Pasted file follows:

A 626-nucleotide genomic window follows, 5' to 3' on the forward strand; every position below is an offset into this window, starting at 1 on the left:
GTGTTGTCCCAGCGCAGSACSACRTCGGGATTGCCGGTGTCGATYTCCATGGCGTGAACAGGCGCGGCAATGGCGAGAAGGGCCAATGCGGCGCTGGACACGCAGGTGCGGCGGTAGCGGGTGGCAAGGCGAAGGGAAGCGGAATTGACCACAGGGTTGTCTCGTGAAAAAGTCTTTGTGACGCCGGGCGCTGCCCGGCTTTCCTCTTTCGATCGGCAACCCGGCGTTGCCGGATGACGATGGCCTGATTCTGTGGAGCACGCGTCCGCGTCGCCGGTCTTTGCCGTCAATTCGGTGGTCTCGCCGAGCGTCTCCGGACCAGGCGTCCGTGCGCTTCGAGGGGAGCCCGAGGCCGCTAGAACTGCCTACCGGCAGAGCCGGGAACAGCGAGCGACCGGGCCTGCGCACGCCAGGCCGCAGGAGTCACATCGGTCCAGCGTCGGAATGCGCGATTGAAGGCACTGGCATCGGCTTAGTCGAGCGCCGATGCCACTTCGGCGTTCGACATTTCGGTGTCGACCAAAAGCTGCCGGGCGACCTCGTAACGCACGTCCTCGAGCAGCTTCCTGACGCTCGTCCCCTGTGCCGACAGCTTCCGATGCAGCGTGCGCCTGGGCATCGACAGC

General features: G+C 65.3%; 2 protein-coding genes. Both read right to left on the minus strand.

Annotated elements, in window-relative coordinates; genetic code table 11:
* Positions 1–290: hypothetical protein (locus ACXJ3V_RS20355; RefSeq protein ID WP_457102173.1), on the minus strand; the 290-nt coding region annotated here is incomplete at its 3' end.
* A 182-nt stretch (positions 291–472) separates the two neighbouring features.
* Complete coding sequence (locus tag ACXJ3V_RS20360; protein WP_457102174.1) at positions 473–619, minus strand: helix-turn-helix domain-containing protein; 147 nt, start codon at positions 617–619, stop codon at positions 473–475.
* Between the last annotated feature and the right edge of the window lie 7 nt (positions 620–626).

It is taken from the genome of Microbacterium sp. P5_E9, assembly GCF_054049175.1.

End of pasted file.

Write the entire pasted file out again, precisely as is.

A 626-nucleotide genomic window follows, 5' to 3' on the forward strand; every position below is an offset into this window, starting at 1 on the left:
GTGTTGTCCCAGCGCAGSACSACRTCGGGATTGCCGGTGTCGATYTCCATGGCGTGAACAGGCGCGGCAATGGCGAGAAGGGCCAATGCGGCGCTGGACACGCAGGTGCGGCGGTAGCGGGTGGCAAGGCGAAGGGAAGCGGAATTGACCACAGGGTTGTCTCGTGAAAAAGTCTTTGTGACGCCGGGCGCTGCCCGGCTTTCCTCTTTCGATCGGCAACCCGGCGTTGCCGGATGACGATGGCCTGATTCTGTGGAGCACGCGTCCGCGTCGCCGGTCTTTGCCGTCAATTCGGTGGTCTCGCCGAGCGTCTCCGGACCAGGCGTCCGTGCGCTTCGAGGGGAGCCCGAGGCCGCTAGAACTGCCTACCGGCAGAGCCGGGAACAGCGAGCGACCGGGCCTGCGCACGCCAGGCCGCAGGAGTCACATCGGTCCAGCGTCGGAATGCGCGATTGAAGGCACTGGCATCGGCTTAGTCGAGCGCCGATGCCACTTCGGCGTTCGACATTTCGGTGTCGACCAAAAGCTGCCGGGCGACCTCGTAACGCACGTCCTCGAGCAGCTTCCTGACGCTCGTCCCCTGTGCCGACAGCTTCCGATGCAGCGTGCGCCTGGGCATCGACAGC

General features: G+C 65.3%; 2 protein-coding genes. Both read right to left on the minus strand.

Annotated elements, in window-relative coordinates; genetic code table 11:
* Positions 1–290: hypothetical protein (locus ACXJ3V_RS20355; RefSeq protein ID WP_457102173.1), on the minus strand; the 290-nt coding region annotated here is incomplete at its 3' end.
* A 182-nt stretch (positions 291–472) separates the two neighbouring features.
* Complete coding sequence (locus tag ACXJ3V_RS20360; protein WP_457102174.1) at positions 473–619, minus strand: helix-turn-helix domain-containing protein; 147 nt, start codon at positions 617–619, stop codon at positions 473–475.
* Between the last annotated feature and the right edge of the window lie 7 nt (positions 620–626).

It is taken from the genome of Microbacterium sp. P5_E9, assembly GCF_054049175.1.